# How can I regress a downward trending number series in Excel?

I'd like to use these data to derive an equation using Excel.

``````300 13
310 12.6
320 12.2
330 11.8
340 11.4
350 11
360 10.8
370 10.6
380 10.4
``````

As x goes up, y goes down. Seems straightforward. But when I do a polynomial regression on these data, even though the trendline matches the data pretty well, the equation it generates doesn't work. The equation is `0.0096x2 - 0.4181x + 13.341` When I plug in x values to that equation, the numbers go up! So something is pretty wrong here.

My steps:

• place both number series in excel
• select the second set (13, 12.6 ...)
• plot a line graph
• set the first set as the x axis labels
• select Series1 and add a polynomial (2) trendline, display equation, display R-squared

That produces the equation above, with an R^2 value of .9955. But when I use that equation, it doesn't produce those outputs for those inputs.

Clearly I'm doing something wrong.

Edit: or is it excel? Here's the graph of that equation (above):

Clearly that is not trending downward for the range 300-390.

Here's the real equation that fits this data:

a = 4.53E+01 b = -1.66E-01 c = 1.95E-04

Thank you CurveExpert 1.4.

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It is downwards trending if you look at the part of the drawn curve where x < 0. If you want it downwards for all values then try doing a linear fit. – Mark Feb 18 '11 at 11:11
If you put the X values into the equations and show 3 significant figures the y values for my solution and CurveExpert only differ for x=320 and mine is closer). Thus we need to use more significant figures and look at what the errors are in the solutions I have forgotten the full error analysis – Mark Feb 18 '11 at 12:25
@Mark: did you look at the graphs I posted? Those are never downward trending. The derivative of x^2 + c is always positive or zero. – jcollum Feb 24 '11 at 23:50
he derivative of x^2 + c is 2x so is negative for x< 0 – Mark Feb 25 '11 at 10:09
and is downwards on the left hand side - the curve fit is only showing a small part of the cuve – Mark Feb 25 '11 at 14:20

I don't know how you got that equation in Excel as this is the equation that I get:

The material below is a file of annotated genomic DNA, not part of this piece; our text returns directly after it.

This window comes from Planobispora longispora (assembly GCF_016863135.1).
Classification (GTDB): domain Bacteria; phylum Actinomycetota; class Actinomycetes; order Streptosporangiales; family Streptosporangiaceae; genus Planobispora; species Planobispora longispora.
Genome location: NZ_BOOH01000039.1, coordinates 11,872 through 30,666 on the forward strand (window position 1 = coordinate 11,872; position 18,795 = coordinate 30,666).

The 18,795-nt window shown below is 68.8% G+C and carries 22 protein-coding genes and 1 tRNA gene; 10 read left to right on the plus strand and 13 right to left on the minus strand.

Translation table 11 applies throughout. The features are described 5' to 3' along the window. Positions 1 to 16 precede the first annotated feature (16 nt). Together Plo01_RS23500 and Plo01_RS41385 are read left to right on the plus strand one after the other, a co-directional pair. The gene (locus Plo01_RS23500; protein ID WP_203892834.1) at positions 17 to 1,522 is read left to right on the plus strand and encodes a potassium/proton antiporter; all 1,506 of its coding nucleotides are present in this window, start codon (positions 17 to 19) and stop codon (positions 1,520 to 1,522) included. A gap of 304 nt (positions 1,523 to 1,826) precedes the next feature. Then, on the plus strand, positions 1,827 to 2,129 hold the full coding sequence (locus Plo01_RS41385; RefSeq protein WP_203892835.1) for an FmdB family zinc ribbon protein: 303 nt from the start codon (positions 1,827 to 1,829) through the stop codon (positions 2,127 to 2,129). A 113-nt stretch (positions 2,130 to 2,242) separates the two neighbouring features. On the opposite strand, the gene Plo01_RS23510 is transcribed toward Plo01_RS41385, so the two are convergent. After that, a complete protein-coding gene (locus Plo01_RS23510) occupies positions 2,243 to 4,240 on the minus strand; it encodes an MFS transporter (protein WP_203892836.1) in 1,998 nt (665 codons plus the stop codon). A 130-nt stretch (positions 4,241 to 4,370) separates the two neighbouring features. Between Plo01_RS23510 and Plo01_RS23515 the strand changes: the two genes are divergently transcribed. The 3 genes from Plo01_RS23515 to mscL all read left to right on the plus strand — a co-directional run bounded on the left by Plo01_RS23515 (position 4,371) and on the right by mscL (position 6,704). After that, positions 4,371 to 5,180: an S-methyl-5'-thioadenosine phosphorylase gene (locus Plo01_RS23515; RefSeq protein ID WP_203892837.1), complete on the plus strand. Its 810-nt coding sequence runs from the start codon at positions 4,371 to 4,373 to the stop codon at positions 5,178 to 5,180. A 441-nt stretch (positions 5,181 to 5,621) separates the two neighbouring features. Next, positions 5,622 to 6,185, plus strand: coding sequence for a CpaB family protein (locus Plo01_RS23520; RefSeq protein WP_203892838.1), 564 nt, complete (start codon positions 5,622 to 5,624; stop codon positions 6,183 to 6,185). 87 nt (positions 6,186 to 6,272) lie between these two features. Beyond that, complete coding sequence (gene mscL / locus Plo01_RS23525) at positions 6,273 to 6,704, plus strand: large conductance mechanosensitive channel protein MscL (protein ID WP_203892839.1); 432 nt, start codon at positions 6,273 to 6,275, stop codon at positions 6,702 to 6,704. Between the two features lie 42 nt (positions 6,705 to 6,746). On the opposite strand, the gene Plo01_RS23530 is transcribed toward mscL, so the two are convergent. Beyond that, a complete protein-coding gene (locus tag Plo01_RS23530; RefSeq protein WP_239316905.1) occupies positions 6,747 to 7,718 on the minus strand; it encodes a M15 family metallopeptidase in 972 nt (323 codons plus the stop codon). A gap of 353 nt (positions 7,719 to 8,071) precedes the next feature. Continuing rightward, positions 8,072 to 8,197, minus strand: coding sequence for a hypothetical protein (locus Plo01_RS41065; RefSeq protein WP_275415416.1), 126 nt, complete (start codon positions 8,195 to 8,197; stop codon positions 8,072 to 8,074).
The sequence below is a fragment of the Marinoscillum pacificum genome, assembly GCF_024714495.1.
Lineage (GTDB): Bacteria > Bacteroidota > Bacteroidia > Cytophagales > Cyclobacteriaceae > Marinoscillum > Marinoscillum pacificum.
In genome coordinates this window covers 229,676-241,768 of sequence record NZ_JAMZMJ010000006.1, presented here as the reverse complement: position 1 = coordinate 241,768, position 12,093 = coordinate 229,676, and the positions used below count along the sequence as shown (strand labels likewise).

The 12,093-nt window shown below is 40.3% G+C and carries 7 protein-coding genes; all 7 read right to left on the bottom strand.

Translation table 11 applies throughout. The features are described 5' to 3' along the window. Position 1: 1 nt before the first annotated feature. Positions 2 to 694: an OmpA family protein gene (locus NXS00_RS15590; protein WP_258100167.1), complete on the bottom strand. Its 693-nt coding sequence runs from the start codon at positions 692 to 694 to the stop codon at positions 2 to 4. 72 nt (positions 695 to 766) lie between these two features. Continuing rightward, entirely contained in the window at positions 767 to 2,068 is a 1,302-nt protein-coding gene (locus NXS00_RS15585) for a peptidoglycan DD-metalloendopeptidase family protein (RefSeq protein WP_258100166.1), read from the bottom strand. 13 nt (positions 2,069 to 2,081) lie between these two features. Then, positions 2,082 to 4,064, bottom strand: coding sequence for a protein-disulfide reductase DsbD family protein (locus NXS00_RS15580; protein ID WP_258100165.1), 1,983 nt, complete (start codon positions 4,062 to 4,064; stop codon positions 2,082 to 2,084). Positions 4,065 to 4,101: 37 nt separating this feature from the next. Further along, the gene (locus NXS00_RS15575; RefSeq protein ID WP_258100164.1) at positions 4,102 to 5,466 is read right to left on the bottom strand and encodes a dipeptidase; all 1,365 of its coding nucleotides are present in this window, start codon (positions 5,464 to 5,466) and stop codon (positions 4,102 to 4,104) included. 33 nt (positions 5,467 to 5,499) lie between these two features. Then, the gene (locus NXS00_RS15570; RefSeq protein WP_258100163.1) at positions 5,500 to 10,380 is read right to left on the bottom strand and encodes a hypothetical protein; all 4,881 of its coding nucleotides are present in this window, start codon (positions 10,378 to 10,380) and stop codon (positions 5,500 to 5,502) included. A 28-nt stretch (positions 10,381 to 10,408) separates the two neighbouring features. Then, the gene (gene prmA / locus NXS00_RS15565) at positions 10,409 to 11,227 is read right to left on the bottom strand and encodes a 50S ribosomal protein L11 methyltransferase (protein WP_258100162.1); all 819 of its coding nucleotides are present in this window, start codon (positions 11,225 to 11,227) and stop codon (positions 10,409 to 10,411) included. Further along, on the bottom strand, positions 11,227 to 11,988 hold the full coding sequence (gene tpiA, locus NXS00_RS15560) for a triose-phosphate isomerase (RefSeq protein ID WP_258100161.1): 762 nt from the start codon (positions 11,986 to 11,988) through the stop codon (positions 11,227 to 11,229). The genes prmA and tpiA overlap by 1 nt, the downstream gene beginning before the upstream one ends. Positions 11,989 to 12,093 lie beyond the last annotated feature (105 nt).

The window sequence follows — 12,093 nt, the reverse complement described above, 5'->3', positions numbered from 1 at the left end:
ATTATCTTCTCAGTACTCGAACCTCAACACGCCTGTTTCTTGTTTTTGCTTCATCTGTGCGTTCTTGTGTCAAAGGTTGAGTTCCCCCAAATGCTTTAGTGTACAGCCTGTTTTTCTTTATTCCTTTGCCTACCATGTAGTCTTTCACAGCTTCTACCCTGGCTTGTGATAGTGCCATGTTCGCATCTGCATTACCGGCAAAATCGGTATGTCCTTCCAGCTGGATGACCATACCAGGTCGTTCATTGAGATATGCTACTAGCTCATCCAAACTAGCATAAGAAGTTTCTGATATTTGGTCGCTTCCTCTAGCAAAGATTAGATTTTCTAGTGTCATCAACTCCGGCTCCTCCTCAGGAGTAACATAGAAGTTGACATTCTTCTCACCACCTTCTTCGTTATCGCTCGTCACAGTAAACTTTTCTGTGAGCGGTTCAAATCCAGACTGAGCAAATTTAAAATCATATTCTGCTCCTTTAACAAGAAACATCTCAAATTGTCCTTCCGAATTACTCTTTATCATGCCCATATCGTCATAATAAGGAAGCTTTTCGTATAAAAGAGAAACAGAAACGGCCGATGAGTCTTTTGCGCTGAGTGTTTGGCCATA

Check to make sure that the degree of polynomial is 2 and that you haven't set any intercepts or forecasts into the trend-line creation.

Another thing, you said, x increases and y decreases. This means that you should do an exponential curve fitting (Unless it's a linear decrease which it's not):

It's important to note that curve fitting really only works within the bounds of data that you've entered. You cannot "predict" accurately the future values using this. You can only estimate values in between the bounds of your original data.

The reason why I suggest using a exponential is due to an understanding of the "trend" of the data and how computers calculate these "trend equations". For example, let's say I have 3 data points, and create a polynomial function that fits perfectly with the data:

However as I take more data points, they lie out of what my original data points fit. (yes I understand that excel would NEVER make a function like this, but it's to emphasize a point) When analyzing data one must make some decision based on what they know.

Even though my R value is lower than yours (by a mere .01) knowing that the data decreases as x increase makes the exponential a better choice because of what you ALREADY know. Just as a linear fit would be the better choice in the graph above. This is the major difference between Extrapolation and Interpolation.

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You missed the part of my post where I put in the curve equation generated by CurveExpert. That equation was x^2 based and fit the data. Also, my original equation from Excel had a better R^2 value than the equation you generated. You're correct about the range, but I don't see the relevance. – jcollum Mar 1 '11 at 17:33
edited answer in response @jcollum – KronoS Mar 1 '11 at 17:46
OK. But this still doesn't get to the issue of why excel is a) saying that it's got an equation with a high R value that doesn't fit the data in any way. The equation generated by CurveExpert will actually generate the data in the range, while the equation generated by Excel will not. – jcollum Mar 1 '11 at 18:13
data decreases as x increase does not imply exponential at all - the choice of polynomial or exponential is the modle that underlies the data and is not necessarily chosen just from the data. I can construct parabolas where as x increases the y decreases - e.g. y = x^2 or y = -bx + c – Mark Mar 1 '11 at 23:37
@Mark right but in general and IMO, exponential is a better fit to the situation. – KronoS Mar 1 '11 at 23:43

I entered these and got the result as

y = .000186x^2 - 0.160247x + 44.385628 with R^2 = 0.995

so a good fit

I entered x and y as column headers
Then first column was the x values and second column the y

Select both columns

Insert chart - fiddle axes

@jcollum, `[link description](http://...)`, and also replace `^` with `%5E` – wilson Feb 18 '11 at 2:35